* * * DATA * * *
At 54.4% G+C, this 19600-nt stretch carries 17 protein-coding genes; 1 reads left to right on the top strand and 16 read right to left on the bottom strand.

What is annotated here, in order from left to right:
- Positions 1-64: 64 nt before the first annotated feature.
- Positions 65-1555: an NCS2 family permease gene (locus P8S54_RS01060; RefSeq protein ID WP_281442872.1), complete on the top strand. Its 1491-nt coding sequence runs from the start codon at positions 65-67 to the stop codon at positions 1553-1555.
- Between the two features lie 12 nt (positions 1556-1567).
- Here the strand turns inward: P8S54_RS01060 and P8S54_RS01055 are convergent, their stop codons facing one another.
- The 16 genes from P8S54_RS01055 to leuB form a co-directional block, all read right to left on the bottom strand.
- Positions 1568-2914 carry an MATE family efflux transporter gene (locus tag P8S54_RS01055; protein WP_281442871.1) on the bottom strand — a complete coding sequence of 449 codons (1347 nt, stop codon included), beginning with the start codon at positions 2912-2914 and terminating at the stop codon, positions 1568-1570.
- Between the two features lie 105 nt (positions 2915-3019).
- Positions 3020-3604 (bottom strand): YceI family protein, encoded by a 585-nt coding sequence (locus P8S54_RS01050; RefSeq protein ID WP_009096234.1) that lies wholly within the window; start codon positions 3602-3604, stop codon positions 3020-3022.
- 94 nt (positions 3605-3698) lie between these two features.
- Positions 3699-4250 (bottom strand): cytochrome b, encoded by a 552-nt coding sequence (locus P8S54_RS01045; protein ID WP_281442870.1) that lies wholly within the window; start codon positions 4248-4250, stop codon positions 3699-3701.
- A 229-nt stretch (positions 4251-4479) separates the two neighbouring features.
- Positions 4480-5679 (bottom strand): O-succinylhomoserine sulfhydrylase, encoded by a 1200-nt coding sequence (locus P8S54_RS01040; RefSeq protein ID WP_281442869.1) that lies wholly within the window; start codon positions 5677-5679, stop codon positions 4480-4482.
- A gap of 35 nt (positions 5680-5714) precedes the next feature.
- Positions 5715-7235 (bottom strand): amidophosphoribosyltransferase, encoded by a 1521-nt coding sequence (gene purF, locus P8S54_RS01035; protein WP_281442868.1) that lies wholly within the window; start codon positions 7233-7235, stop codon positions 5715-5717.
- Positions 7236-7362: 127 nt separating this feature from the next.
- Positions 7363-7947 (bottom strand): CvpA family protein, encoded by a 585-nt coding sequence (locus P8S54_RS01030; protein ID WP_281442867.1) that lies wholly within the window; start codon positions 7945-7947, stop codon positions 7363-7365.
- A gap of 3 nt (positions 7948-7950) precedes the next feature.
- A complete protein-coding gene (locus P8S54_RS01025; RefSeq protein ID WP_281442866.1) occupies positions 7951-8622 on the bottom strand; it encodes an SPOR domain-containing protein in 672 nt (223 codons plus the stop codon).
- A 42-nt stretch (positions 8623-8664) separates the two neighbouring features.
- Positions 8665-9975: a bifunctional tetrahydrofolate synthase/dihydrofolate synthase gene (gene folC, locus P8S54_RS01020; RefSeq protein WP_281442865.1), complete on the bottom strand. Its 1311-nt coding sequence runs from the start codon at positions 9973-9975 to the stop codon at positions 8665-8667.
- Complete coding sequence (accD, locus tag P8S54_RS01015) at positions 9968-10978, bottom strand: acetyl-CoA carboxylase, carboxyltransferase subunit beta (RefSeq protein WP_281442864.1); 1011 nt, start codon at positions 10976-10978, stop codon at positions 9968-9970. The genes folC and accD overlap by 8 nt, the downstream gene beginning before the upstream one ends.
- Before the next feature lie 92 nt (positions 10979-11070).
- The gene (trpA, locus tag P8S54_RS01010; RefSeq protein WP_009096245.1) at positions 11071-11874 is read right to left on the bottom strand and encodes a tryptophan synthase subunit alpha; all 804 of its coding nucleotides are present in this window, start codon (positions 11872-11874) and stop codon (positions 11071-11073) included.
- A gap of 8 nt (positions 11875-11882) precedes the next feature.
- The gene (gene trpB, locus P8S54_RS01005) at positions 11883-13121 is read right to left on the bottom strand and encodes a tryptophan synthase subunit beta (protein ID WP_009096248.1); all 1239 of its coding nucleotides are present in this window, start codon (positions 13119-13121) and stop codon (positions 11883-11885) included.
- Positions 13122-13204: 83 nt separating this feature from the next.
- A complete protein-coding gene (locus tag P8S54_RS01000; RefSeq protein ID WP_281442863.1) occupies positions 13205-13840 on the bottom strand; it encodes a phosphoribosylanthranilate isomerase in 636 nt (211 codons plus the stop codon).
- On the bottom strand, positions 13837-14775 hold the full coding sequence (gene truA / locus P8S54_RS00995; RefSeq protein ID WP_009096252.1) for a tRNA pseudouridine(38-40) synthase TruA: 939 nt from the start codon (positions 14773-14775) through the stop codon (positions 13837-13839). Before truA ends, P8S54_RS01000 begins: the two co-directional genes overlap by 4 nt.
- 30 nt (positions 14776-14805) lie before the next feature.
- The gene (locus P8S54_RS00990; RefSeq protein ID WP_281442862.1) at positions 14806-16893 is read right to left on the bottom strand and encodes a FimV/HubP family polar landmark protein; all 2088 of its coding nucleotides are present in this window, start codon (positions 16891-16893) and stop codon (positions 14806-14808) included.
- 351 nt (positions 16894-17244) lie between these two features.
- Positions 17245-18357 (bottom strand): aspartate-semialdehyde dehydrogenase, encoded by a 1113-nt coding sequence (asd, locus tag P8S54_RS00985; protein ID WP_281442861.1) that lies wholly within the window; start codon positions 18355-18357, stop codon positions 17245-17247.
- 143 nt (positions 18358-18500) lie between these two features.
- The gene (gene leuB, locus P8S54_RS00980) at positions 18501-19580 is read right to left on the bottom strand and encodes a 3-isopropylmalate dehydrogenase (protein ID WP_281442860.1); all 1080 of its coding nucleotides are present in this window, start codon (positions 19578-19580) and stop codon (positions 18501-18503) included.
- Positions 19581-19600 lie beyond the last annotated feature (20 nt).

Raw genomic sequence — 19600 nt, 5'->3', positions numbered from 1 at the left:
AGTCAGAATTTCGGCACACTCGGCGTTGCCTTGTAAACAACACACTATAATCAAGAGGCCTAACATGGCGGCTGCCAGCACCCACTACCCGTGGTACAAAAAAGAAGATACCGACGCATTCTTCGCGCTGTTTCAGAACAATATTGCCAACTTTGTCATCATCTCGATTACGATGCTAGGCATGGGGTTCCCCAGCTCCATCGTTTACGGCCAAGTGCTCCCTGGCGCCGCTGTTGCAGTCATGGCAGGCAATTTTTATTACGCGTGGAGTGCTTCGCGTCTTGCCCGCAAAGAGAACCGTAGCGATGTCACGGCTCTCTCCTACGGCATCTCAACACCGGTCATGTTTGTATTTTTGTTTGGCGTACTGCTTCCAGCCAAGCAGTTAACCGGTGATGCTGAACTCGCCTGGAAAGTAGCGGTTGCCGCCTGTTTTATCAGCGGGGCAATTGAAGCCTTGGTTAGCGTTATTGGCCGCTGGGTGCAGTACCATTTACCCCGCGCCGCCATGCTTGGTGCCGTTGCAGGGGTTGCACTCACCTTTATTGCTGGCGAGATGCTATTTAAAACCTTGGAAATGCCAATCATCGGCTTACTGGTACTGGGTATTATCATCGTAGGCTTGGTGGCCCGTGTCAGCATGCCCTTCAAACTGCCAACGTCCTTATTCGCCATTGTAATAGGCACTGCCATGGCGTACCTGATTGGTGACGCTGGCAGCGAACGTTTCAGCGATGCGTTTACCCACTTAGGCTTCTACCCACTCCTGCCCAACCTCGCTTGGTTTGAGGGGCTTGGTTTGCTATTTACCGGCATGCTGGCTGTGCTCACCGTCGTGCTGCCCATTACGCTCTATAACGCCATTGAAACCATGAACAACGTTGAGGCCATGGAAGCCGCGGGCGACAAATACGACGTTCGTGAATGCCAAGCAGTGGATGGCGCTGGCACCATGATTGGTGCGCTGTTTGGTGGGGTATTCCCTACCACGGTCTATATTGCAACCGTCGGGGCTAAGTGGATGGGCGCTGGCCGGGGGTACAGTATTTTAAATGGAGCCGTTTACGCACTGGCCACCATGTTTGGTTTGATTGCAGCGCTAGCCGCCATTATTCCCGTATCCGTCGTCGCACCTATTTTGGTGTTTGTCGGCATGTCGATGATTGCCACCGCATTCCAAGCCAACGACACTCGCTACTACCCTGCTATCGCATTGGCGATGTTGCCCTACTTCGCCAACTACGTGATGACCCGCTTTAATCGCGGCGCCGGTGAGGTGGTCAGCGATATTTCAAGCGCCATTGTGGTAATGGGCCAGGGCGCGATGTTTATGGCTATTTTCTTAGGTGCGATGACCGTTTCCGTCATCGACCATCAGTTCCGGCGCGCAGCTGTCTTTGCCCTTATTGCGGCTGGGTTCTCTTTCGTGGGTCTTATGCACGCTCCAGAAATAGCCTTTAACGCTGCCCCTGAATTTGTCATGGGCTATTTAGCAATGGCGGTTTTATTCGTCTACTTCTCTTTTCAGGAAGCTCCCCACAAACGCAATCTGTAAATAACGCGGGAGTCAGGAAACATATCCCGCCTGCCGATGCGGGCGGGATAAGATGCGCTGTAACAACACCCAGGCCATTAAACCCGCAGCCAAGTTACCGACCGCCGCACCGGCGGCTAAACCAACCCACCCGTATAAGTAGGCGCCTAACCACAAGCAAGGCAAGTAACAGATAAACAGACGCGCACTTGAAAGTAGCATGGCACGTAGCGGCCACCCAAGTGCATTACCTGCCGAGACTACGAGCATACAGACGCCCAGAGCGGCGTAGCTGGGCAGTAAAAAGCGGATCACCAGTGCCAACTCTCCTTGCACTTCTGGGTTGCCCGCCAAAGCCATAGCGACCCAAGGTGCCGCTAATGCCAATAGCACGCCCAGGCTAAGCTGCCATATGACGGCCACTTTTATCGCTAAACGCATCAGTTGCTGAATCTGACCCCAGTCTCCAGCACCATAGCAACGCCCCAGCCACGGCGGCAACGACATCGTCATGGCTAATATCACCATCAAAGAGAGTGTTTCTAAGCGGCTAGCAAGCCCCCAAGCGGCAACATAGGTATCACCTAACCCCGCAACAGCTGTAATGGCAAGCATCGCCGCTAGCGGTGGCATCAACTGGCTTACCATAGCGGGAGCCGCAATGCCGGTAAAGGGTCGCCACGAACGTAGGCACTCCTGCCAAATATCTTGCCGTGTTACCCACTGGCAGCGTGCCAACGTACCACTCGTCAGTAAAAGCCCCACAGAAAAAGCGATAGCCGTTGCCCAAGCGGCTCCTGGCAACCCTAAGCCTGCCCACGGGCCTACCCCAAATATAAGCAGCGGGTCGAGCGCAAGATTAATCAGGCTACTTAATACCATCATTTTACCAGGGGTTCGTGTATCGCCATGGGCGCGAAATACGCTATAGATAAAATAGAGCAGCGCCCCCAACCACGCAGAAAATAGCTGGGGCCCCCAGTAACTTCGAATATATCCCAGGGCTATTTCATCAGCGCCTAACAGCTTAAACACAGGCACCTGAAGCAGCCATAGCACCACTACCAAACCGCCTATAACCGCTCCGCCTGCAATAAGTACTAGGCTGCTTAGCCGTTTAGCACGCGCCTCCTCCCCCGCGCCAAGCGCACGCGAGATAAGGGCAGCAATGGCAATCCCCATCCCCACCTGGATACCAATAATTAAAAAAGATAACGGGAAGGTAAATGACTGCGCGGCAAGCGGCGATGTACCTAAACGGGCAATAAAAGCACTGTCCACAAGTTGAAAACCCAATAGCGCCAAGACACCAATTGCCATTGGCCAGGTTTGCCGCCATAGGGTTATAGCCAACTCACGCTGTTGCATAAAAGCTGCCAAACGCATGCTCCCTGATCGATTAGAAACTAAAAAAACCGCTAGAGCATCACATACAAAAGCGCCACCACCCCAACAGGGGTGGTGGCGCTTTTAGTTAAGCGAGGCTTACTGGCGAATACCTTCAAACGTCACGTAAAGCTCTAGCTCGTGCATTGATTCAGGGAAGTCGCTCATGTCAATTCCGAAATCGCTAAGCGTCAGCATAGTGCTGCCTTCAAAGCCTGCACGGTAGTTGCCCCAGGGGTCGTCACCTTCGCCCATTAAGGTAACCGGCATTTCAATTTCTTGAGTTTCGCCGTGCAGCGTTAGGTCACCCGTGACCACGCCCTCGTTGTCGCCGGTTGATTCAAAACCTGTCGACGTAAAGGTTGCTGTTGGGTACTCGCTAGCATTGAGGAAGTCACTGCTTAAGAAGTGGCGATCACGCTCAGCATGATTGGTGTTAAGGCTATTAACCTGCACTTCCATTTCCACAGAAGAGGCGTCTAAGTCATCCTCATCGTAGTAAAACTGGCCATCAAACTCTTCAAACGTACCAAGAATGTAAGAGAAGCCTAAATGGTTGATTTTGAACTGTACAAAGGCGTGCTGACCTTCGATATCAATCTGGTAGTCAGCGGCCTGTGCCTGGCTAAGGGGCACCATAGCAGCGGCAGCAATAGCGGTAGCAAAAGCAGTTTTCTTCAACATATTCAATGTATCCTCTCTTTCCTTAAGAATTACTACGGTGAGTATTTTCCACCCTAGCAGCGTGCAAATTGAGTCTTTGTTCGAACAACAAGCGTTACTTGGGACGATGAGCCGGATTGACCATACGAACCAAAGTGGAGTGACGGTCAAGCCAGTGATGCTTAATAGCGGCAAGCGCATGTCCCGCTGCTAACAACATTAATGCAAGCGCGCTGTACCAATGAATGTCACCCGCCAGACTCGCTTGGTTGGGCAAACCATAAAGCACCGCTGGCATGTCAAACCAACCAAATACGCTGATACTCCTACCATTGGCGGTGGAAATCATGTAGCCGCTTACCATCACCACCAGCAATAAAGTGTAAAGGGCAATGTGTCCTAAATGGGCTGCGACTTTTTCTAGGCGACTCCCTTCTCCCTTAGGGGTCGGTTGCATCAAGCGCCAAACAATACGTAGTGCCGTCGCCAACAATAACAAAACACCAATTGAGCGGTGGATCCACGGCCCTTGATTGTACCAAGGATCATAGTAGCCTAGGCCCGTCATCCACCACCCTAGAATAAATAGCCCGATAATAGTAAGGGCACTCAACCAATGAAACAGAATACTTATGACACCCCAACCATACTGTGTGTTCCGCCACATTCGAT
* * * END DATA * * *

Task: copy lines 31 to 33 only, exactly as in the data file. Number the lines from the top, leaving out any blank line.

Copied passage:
- 30 nt (positions 14776-14805) lie before the next feature.
- The gene (locus P8S54_RS00990; RefSeq protein ID WP_281442862.1) at positions 14806-16893 is read right to left on the bottom strand and encodes a FimV/HubP family polar landmark protein; all 2088 of its coding nucleotides are present in this window, start codon (positions 16891-16893) and stop codon (positions 14806-14808) included.
- 351 nt (positions 16894-17244) lie between these two features.